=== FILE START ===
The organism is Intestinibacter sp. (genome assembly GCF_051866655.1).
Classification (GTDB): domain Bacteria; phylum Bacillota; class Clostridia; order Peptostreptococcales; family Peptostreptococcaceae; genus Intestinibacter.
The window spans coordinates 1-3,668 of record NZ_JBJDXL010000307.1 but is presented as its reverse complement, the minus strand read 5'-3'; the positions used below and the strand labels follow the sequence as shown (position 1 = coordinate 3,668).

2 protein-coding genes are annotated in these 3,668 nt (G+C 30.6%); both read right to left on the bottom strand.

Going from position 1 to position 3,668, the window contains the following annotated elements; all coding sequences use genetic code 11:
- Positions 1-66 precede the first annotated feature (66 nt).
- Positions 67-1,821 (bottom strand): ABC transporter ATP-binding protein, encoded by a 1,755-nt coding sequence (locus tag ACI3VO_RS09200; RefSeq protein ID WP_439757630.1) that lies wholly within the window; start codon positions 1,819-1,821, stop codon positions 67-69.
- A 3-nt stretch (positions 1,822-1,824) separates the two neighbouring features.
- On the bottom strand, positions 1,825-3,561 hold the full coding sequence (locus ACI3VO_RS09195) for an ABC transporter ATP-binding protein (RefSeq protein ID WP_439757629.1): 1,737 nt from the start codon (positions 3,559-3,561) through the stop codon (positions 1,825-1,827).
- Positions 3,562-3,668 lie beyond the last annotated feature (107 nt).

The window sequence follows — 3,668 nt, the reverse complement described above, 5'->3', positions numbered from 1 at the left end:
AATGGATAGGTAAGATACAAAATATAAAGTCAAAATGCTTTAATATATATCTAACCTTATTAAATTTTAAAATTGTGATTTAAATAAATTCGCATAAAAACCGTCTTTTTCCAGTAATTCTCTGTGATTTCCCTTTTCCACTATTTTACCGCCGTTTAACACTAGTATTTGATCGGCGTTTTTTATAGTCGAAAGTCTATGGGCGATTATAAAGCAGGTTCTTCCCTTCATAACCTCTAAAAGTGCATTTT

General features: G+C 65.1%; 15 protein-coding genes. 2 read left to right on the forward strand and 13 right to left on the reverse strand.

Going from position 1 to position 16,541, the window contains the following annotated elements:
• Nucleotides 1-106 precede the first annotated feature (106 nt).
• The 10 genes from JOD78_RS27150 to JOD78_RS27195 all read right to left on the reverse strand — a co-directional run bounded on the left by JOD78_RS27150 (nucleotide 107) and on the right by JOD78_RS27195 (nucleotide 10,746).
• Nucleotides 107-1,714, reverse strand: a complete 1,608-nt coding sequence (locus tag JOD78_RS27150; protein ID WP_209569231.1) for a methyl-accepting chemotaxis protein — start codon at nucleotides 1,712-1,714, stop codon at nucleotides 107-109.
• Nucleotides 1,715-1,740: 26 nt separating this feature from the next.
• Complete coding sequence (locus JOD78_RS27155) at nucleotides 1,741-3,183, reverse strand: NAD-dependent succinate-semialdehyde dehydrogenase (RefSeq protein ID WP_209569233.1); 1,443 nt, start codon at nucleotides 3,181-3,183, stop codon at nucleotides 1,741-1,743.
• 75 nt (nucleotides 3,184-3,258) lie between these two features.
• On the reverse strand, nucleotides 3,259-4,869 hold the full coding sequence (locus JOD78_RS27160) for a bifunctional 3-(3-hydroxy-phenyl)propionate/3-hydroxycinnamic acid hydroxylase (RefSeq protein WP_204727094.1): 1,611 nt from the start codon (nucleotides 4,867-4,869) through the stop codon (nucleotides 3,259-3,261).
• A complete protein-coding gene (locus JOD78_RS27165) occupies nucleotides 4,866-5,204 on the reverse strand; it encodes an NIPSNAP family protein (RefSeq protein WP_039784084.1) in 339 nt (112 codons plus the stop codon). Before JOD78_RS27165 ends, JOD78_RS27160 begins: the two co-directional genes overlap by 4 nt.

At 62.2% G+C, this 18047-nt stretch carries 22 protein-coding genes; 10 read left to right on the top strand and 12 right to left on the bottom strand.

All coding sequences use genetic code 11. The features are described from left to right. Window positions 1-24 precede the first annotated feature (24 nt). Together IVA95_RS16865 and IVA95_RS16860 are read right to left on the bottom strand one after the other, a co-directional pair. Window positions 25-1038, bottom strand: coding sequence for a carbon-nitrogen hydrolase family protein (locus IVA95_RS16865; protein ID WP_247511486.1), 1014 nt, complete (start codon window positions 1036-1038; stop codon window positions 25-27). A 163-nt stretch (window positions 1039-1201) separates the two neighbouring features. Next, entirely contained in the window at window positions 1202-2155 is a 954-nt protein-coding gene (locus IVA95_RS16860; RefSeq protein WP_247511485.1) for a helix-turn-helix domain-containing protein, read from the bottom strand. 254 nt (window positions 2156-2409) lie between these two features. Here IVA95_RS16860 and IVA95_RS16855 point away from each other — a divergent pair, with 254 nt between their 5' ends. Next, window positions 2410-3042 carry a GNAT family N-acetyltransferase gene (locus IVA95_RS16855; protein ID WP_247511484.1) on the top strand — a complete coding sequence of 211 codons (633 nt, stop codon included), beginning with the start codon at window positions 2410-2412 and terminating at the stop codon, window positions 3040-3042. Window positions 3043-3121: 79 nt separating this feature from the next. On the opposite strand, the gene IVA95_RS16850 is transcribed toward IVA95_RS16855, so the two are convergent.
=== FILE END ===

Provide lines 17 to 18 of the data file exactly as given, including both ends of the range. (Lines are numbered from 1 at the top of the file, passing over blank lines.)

• Nucleotides 107-1,714, reverse strand: a complete 1,608-nt coding sequence (locus tag JOD78_RS27150; protein ID WP_209569231.1) for a methyl-accepting chemotaxis protein — start codon at nucleotides 1,712-1,714, stop codon at nucleotides 107-109.
• Nucleotides 1,715-1,740: 26 nt separating this feature from the next.